It was a crisp 56 degree, blue-skied morning April 9th for two dozen Most Precious Blood parishioners who went on a guided hike into the Black Hammock Wilderness area in Oviedo. Organizing the hike, Jim Reilly, leader of the Encountering Christ Outdoors/ECO-Wellness ministry, took both children and adults through several miles of sand pine scrub, pine flatwoods, and mixed hardwood swamp areas.
“It’s about stewardship,” said Reilly. “There are so many natural things around us, that nobody knows about it. It can’t be stewardship if you don’t know what they are; if you have never seen a wetland, forest, or lake. So, we try to introduce them to it through the ministry,” explained Reilly. Offering a 2 mile or 4.5 mile hike, so that people could walk according to their ability, Reilly said, “I try to make the activities easy and accessible, so it’s kid and senior friendly.”
Gathering in church parking lot, the group prayed together, thanking God for the blessing of nature and acknowledging the responsibility of everyone to protect it. The group learned about the trail and conditions and followed each other to the trailhead. The walk began after Reilly issued a casual warning to watch out for snakes, while a youngster in the group reminded everyone that ‘not all snakes are bad’.
Tom Lane, a parishioner who opted for the shorter 2 mile route, said while enjoying the hike, “You forget that these things are out here. It’s a great opportunity to explore and appreciate what is so close by.”
“It was a glorious morning to take a walk,” said Judy Schroeffel, a parishioner since 2005, who was part of the group. “To get out and walk with nature, and see what God has made. People may not want to do it on their own, so going with others was a plus.”
The ECO-Wellness ministry meets once a month for activities including biking, kayaking, airboat rides, geocaching, and zip-lining, all designed to get people outside to appreciate the natural world close to home. For the children, Reilly, a former special educator, organizes scavenger hunts with pictures, shows them how to lookout for trail markings, and points out gopher turtle mounds, along with animal bones and tracks. “I want the kids to learn and have confidence,” says Reilly, who explained that the ministry has a tradition of having the children lead the group back to the beginning of the trailhead. “I love the outdoors. When you love something and it has positive effects, you want to share it.”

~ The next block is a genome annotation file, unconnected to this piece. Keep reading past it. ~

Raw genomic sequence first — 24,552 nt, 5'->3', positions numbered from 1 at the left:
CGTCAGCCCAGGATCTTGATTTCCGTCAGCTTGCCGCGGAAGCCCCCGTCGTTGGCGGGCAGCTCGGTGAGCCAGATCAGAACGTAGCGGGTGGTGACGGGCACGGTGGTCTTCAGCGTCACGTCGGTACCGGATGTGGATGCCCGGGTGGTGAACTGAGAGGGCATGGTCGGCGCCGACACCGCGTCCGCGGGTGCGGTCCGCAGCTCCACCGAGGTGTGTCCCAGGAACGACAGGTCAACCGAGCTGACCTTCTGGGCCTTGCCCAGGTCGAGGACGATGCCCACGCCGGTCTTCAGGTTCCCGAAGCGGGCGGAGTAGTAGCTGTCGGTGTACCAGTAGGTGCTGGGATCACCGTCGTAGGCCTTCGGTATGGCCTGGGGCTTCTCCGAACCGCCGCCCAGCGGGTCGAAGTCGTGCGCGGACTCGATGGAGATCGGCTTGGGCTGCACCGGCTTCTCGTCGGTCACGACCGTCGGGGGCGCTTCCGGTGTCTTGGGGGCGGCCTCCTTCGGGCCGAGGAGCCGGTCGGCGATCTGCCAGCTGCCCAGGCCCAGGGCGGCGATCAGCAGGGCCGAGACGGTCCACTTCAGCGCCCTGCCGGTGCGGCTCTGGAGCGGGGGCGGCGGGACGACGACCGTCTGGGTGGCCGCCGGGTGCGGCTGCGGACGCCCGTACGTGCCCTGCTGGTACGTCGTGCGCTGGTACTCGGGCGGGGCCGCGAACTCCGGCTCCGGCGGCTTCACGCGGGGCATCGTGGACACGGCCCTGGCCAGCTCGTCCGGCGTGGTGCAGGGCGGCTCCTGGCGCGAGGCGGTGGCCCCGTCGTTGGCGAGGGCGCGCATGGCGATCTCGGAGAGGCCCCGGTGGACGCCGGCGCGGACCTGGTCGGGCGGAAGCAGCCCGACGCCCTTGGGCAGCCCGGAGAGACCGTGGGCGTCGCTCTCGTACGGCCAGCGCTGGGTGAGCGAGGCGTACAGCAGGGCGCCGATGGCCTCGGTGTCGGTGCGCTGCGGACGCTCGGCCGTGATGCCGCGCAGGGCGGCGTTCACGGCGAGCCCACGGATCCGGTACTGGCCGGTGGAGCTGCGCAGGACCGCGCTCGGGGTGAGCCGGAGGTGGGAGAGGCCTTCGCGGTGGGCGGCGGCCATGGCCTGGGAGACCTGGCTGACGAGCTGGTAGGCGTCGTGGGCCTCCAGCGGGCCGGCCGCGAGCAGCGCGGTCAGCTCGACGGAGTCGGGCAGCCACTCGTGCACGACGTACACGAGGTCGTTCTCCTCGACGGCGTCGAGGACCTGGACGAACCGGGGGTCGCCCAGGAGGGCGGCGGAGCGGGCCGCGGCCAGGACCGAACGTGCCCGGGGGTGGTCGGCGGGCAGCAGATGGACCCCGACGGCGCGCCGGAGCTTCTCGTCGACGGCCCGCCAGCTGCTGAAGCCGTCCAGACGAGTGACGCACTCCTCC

The church property of Most Precious Blood is quite unique. It is situated along the Florida Trail, a national scenic trail that extends 1300 miles from Pensacola through Central Florida ending near the Everglades. Reilly explains that much of the parish property is part of Seminole County’s conservation efforts. The parish takes environmental stewardship seriously, as they have adopted a two mile stretch of Lockwood, the road that passes in front of the parish, and does a roadside cleanup twice a year as part of their ministry.
“I would tell people to go, who may be hesitant, to go try it,” recommended Janette Martinez, Director of Stewardship at Most Precious Blood. “There are few ministries that are intergenerational, that represent all types of family life. As part of our vision as a parish, we are asked to reach wide, beyond the walls of the church. This ministry is a major highlight of that vision.”